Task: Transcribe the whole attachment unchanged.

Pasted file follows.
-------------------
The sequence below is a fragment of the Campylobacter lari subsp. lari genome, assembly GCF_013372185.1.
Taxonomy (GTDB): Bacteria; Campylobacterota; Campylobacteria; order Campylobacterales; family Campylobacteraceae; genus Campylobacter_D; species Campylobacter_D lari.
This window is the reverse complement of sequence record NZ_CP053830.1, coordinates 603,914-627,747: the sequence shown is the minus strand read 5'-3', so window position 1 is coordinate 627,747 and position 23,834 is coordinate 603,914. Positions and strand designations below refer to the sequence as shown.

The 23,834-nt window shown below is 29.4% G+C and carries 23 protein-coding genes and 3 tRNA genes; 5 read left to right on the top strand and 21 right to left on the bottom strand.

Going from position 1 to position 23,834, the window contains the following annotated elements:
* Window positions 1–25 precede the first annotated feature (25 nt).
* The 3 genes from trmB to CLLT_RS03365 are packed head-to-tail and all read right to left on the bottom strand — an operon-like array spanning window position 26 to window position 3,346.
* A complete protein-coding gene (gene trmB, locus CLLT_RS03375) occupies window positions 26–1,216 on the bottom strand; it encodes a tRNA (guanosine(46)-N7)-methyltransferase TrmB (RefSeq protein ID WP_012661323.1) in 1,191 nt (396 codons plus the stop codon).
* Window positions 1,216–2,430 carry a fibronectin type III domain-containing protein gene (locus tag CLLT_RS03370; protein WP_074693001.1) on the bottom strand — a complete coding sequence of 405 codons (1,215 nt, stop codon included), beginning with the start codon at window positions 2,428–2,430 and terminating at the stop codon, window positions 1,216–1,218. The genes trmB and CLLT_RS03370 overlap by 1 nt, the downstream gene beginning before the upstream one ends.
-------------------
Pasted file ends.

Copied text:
The sequence below is a fragment of the Campylobacter lari subsp. lari genome, assembly GCF_013372185.1.
Taxonomy (GTDB): Bacteria; Campylobacterota; Campylobacteria; order Campylobacterales; family Campylobacteraceae; genus Campylobacter_D; species Campylobacter_D lari.
This window is the reverse complement of sequence record NZ_CP053830.1, coordinates 603,914-627,747: the sequence shown is the minus strand read 5'-3', so window position 1 is coordinate 627,747 and position 23,834 is coordinate 603,914. Positions and strand designations below refer to the sequence as shown.

The 23,834-nt window shown below is 29.4% G+C and carries 23 protein-coding genes and 3 tRNA genes; 5 read left to right on the top strand and 21 right to left on the bottom strand.

Going from position 1 to position 23,834, the window contains the following annotated elements:
* Window positions 1–25 precede the first annotated feature (25 nt).
* The 3 genes from trmB to CLLT_RS03365 are packed head-to-tail and all read right to left on the bottom strand — an operon-like array spanning window position 26 to window position 3,346.
* A complete protein-coding gene (gene trmB, locus CLLT_RS03375) occupies window positions 26–1,216 on the bottom strand; it encodes a tRNA (guanosine(46)-N7)-methyltransferase TrmB (RefSeq protein ID WP_012661323.1) in 1,191 nt (396 codons plus the stop codon).
* Window positions 1,216–2,430 carry a fibronectin type III domain-containing protein gene (locus tag CLLT_RS03370; protein WP_074693001.1) on the bottom strand — a complete coding sequence of 405 codons (1,215 nt, stop codon included), beginning with the start codon at window positions 2,428–2,430 and terminating at the stop codon, window positions 1,216–1,218. The genes trmB and CLLT_RS03370 overlap by 1 nt, the downstream gene beginning before the upstream one ends.